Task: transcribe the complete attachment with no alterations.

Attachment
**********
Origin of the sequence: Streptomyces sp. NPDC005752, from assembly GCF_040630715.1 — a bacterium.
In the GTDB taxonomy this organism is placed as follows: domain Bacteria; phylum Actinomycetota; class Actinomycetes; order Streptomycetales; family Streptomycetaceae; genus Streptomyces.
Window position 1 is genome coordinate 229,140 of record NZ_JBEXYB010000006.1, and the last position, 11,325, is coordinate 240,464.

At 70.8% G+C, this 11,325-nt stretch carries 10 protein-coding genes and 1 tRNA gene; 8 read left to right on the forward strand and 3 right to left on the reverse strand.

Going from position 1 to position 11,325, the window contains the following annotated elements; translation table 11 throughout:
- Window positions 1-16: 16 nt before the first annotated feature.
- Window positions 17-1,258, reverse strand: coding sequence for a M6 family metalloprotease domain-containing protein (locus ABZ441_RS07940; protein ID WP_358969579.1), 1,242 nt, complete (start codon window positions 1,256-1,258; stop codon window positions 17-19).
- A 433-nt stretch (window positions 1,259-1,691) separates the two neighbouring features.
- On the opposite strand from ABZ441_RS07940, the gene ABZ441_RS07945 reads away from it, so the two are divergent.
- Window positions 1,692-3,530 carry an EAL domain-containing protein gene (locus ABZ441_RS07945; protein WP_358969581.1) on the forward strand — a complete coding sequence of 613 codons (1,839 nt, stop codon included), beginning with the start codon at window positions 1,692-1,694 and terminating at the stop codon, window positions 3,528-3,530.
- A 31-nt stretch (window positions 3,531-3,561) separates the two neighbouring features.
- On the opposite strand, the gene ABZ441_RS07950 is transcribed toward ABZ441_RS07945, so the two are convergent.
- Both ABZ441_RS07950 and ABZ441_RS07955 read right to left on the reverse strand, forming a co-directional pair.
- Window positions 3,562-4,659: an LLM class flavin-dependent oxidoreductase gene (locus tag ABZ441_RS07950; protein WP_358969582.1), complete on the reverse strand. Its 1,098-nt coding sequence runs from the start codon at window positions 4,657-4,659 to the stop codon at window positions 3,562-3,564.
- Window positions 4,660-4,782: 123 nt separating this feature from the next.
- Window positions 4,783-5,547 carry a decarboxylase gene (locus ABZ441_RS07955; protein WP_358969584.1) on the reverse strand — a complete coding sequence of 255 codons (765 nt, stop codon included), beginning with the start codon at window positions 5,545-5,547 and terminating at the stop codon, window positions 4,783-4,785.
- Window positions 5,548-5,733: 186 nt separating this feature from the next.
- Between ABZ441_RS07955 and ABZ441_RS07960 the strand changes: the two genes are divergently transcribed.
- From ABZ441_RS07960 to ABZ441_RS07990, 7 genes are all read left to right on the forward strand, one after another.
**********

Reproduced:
Origin of the sequence: Streptomyces sp. NPDC005752, from assembly GCF_040630715.1 — a bacterium.
In the GTDB taxonomy this organism is placed as follows: domain Bacteria; phylum Actinomycetota; class Actinomycetes; order Streptomycetales; family Streptomycetaceae; genus Streptomyces.
Window position 1 is genome coordinate 229,140 of record NZ_JBEXYB010000006.1, and the last position, 11,325, is coordinate 240,464.

At 70.8% G+C, this 11,325-nt stretch carries 10 protein-coding genes and 1 tRNA gene; 8 read left to right on the forward strand and 3 right to left on the reverse strand.

Going from position 1 to position 11,325, the window contains the following annotated elements; translation table 11 throughout:
- Window positions 1-16: 16 nt before the first annotated feature.
- Window positions 17-1,258, reverse strand: coding sequence for a M6 family metalloprotease domain-containing protein (locus ABZ441_RS07940; protein ID WP_358969579.1), 1,242 nt, complete (start codon window positions 1,256-1,258; stop codon window positions 17-19).
- A 433-nt stretch (window positions 1,259-1,691) separates the two neighbouring features.
- On the opposite strand from ABZ441_RS07940, the gene ABZ441_RS07945 reads away from it, so the two are divergent.
- Window positions 1,692-3,530 carry an EAL domain-containing protein gene (locus ABZ441_RS07945; protein WP_358969581.1) on the forward strand — a complete coding sequence of 613 codons (1,839 nt, stop codon included), beginning with the start codon at window positions 1,692-1,694 and terminating at the stop codon, window positions 3,528-3,530.
- A 31-nt stretch (window positions 3,531-3,561) separates the two neighbouring features.
- On the opposite strand, the gene ABZ441_RS07950 is transcribed toward ABZ441_RS07945, so the two are convergent.
- Both ABZ441_RS07950 and ABZ441_RS07955 read right to left on the reverse strand, forming a co-directional pair.
- Window positions 3,562-4,659: an LLM class flavin-dependent oxidoreductase gene (locus tag ABZ441_RS07950; protein WP_358969582.1), complete on the reverse strand. Its 1,098-nt coding sequence runs from the start codon at window positions 4,657-4,659 to the stop codon at window positions 3,562-3,564.
- Window positions 4,660-4,782: 123 nt separating this feature from the next.
- Window positions 4,783-5,547 carry a decarboxylase gene (locus ABZ441_RS07955; protein WP_358969584.1) on the reverse strand — a complete coding sequence of 255 codons (765 nt, stop codon included), beginning with the start codon at window positions 5,545-5,547 and terminating at the stop codon, window positions 4,783-4,785.
- Window positions 5,548-5,733: 186 nt separating this feature from the next.
- Between ABZ441_RS07955 and ABZ441_RS07960 the strand changes: the two genes are divergently transcribed.
- From ABZ441_RS07960 to ABZ441_RS07990, 7 genes are all read left to right on the forward strand, one after another.